Evaluating the Publicly Engaged Work of Faculty: Ideas, Principles, and Practices

The New School for Public Engagement is dedicated to the integration of civic, liberal, and professional learning for the advancement of a just and plural society. Faculty and students in the division undertake a wide range of scholarly and creative practices that build new knowledge, solve pressing social problems, produce innovative forms of culture, and generate new understandings of the world. The division embodies the founding principles of The New School--namely the search for creative forms of education to prepare students for democratic citizenship--and as such provides a crucial space within the university for experimentation.

Faculty members in NSPE work across a wide range of disciplines and fields and build new knowledge and understanding of the world through an array of forms. Some faculty contribute primarily in the domain of theory and basic research, while others connect and apply their work to communities, institutions, and multiple publics. Still others blend theory and practice as they develop and refine their work. All of these approaches to the production and dissemination of knowledge enrich our world and are crucial for the health of the division.

For those faculty members who choose to make public engagement a core part of their vocation, we need clear processes for crediting and evaluating their efforts. We also need to expand the communities of peer review beyond the traditional academic stable, so that the public work undertaken by faculty members can be judged by an appropriate range of experts. And we need to consider a wider range of artifacts as evidence of scholarly and creative productivity. This ultimate goal is to help faculty members realize the full potential of their scholarly and creative practices.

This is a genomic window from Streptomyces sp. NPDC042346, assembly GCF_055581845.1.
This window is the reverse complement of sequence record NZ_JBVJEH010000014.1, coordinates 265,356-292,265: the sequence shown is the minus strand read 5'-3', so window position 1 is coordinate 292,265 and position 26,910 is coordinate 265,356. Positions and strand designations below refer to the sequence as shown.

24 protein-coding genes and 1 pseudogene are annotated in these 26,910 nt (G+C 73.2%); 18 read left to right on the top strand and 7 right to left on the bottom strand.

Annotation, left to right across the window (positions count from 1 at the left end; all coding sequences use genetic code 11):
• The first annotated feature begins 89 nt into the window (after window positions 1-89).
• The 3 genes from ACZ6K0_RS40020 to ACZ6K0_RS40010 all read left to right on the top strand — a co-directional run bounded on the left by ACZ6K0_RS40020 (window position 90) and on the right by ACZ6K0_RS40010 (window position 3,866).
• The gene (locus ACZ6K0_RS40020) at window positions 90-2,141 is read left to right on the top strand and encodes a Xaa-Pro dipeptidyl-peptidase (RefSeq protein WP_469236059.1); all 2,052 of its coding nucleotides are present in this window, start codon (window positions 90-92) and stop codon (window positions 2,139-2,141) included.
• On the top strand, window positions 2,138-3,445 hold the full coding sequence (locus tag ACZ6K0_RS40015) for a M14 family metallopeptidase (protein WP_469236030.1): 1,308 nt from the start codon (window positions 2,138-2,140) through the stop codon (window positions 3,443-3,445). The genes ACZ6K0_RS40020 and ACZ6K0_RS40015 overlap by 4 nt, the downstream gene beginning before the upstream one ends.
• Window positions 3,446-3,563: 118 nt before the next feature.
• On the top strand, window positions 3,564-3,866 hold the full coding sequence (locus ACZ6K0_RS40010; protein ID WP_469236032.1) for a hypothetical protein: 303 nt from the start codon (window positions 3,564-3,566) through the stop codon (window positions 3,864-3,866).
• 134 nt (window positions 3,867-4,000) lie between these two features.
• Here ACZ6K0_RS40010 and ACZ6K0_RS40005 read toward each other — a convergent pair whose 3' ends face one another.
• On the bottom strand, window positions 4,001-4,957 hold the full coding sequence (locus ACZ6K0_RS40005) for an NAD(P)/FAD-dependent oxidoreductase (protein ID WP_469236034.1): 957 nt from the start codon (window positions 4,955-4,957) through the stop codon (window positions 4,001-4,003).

To be sure, the details will vary within and between the four schools, based on their different historical, institutional, and governance histories. Some programs maintain explicit language about the purpose and place of public engagement; other programs may include public engagement as one among many important themes. Some faculty members might see public engagement as a major arena of scholarly endeavor, while others may participate in this work rarely or never. The division has capacious shoulders, and must accommodate faculty at all points on this continuum. Thus, this document is intended not as a proscription, but rather to offer guidance and support.

Nevertheless, it is critically important to develop shared understandings, especially in the evaluation and reward of faculty. All faculty members who want to make public engagement a key aspect of their academic work should be afforded the means to demonstrate their accomplishments, and to have these valued as much as traditional modes. We need to establish some sense of "what counts" at the program, school, and divisional levels, and how faculty can document their work in public scholarship, civic engagement, and social innovation during the preparation of their dossiers.

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